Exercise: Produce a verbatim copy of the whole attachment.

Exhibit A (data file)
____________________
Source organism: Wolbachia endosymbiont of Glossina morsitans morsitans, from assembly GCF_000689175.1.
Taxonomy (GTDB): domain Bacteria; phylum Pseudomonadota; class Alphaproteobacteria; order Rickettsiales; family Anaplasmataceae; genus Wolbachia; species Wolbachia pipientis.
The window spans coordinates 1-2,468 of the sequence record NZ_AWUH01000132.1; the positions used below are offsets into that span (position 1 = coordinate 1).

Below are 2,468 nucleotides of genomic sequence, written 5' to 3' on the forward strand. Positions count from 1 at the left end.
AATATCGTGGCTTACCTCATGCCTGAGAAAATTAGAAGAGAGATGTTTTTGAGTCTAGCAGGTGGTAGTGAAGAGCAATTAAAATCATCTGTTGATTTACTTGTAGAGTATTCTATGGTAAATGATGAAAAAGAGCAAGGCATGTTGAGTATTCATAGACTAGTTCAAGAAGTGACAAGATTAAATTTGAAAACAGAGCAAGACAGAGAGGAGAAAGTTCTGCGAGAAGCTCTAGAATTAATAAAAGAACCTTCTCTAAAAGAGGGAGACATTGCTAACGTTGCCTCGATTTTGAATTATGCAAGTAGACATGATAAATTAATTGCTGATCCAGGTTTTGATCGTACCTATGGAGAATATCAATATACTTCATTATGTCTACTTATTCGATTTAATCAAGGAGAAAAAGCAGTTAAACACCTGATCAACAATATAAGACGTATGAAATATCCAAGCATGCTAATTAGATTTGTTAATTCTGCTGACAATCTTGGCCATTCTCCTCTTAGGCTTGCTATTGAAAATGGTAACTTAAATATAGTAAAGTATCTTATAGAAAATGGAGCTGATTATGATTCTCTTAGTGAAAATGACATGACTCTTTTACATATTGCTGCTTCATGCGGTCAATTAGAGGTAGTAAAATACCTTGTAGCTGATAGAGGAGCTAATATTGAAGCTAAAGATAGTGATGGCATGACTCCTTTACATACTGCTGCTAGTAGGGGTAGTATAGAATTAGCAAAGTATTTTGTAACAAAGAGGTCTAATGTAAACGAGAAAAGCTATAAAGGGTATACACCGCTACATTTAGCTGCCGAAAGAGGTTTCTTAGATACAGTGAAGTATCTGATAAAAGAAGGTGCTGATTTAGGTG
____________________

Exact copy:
Source organism: Wolbachia endosymbiont of Glossina morsitans morsitans, from assembly GCF_000689175.1.
Taxonomy (GTDB): domain Bacteria; phylum Pseudomonadota; class Alphaproteobacteria; order Rickettsiales; family Anaplasmataceae; genus Wolbachia; species Wolbachia pipientis.
The window spans coordinates 1-2,468 of the sequence record NZ_AWUH01000132.1; the positions used below are offsets into that span (position 1 = coordinate 1).

Below are 2,468 nucleotides of genomic sequence, written 5' to 3' on the forward strand. Positions count from 1 at the left end.
AATATCGTGGCTTACCTCATGCCTGAGAAAATTAGAAGAGAGATGTTTTTGAGTCTAGCAGGTGGTAGTGAAGAGCAATTAAAATCATCTGTTGATTTACTTGTAGAGTATTCTATGGTAAATGATGAAAAAGAGCAAGGCATGTTGAGTATTCATAGACTAGTTCAAGAAGTGACAAGATTAAATTTGAAAACAGAGCAAGACAGAGAGGAGAAAGTTCTGCGAGAAGCTCTAGAATTAATAAAAGAACCTTCTCTAAAAGAGGGAGACATTGCTAACGTTGCCTCGATTTTGAATTATGCAAGTAGACATGATAAATTAATTGCTGATCCAGGTTTTGATCGTACCTATGGAGAATATCAATATACTTCATTATGTCTACTTATTCGATTTAATCAAGGAGAAAAAGCAGTTAAACACCTGATCAACAATATAAGACGTATGAAATATCCAAGCATGCTAATTAGATTTGTTAATTCTGCTGACAATCTTGGCCATTCTCCTCTTAGGCTTGCTATTGAAAATGGTAACTTAAATATAGTAAAGTATCTTATAGAAAATGGAGCTGATTATGATTCTCTTAGTGAAAATGACATGACTCTTTTACATATTGCTGCTTCATGCGGTCAATTAGAGGTAGTAAAATACCTTGTAGCTGATAGAGGAGCTAATATTGAAGCTAAAGATAGTGATGGCATGACTCCTTTACATACTGCTGCTAGTAGGGGTAGTATAGAATTAGCAAAGTATTTTGTAACAAAGAGGTCTAATGTAAACGAGAAAAGCTATAAAGGGTATACACCGCTACATTTAGCTGCCGAAAGAGGTTTCTTAGATACAGTGAAGTATCTGATAAAAGAAGGTGCTGATTTAGGTG